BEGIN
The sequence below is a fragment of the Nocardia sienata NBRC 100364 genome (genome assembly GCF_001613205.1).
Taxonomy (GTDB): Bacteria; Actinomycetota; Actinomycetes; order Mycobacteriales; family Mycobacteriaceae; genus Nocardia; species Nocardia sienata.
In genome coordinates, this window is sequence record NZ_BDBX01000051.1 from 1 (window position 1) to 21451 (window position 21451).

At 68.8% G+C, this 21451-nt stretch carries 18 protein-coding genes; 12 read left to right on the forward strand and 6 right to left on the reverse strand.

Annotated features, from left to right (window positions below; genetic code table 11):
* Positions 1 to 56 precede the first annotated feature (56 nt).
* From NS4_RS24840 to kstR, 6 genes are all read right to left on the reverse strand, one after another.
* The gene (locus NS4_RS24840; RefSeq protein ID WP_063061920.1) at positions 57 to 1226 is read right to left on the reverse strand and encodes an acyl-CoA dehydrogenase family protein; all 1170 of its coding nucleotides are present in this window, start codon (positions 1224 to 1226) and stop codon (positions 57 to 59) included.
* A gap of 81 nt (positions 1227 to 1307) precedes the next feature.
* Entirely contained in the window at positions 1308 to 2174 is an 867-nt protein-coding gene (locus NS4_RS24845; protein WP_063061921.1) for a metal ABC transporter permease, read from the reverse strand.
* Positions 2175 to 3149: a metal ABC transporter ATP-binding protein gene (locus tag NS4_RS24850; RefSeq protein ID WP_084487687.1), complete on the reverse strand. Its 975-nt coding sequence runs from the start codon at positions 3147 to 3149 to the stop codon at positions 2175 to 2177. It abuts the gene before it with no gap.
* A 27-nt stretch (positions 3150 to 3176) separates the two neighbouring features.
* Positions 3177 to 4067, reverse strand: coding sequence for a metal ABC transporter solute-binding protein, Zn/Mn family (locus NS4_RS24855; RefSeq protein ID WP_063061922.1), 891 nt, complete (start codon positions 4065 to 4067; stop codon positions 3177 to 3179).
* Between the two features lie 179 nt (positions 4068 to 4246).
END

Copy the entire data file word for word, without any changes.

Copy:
The sequence below is a fragment of the Nocardia sienata NBRC 100364 genome (genome assembly GCF_001613205.1).
Taxonomy (GTDB): Bacteria; Actinomycetota; Actinomycetes; order Mycobacteriales; family Mycobacteriaceae; genus Nocardia; species Nocardia sienata.
In genome coordinates, this window is sequence record NZ_BDBX01000051.1 from 1 (window position 1) to 21451 (window position 21451).

At 68.8% G+C, this 21451-nt stretch carries 18 protein-coding genes; 12 read left to right on the forward strand and 6 right to left on the reverse strand.

Annotated features, from left to right (window positions below; genetic code table 11):
* Positions 1 to 56 precede the first annotated feature (56 nt).
* From NS4_RS24840 to kstR, 6 genes are all read right to left on the reverse strand, one after another.
* The gene (locus NS4_RS24840; RefSeq protein ID WP_063061920.1) at positions 57 to 1226 is read right to left on the reverse strand and encodes an acyl-CoA dehydrogenase family protein; all 1170 of its coding nucleotides are present in this window, start codon (positions 1224 to 1226) and stop codon (positions 57 to 59) included.
* A gap of 81 nt (positions 1227 to 1307) precedes the next feature.
* Entirely contained in the window at positions 1308 to 2174 is an 867-nt protein-coding gene (locus NS4_RS24845; protein WP_063061921.1) for a metal ABC transporter permease, read from the reverse strand.
* Positions 2175 to 3149: a metal ABC transporter ATP-binding protein gene (locus tag NS4_RS24850; RefSeq protein ID WP_084487687.1), complete on the reverse strand. Its 975-nt coding sequence runs from the start codon at positions 3147 to 3149 to the stop codon at positions 2175 to 2177. It abuts the gene before it with no gap.
* A 27-nt stretch (positions 3150 to 3176) separates the two neighbouring features.
* Positions 3177 to 4067, reverse strand: coding sequence for a metal ABC transporter solute-binding protein, Zn/Mn family (locus NS4_RS24855; RefSeq protein ID WP_063061922.1), 891 nt, complete (start codon positions 4065 to 4067; stop codon positions 3177 to 3179).
* Between the two features lie 179 nt (positions 4068 to 4246).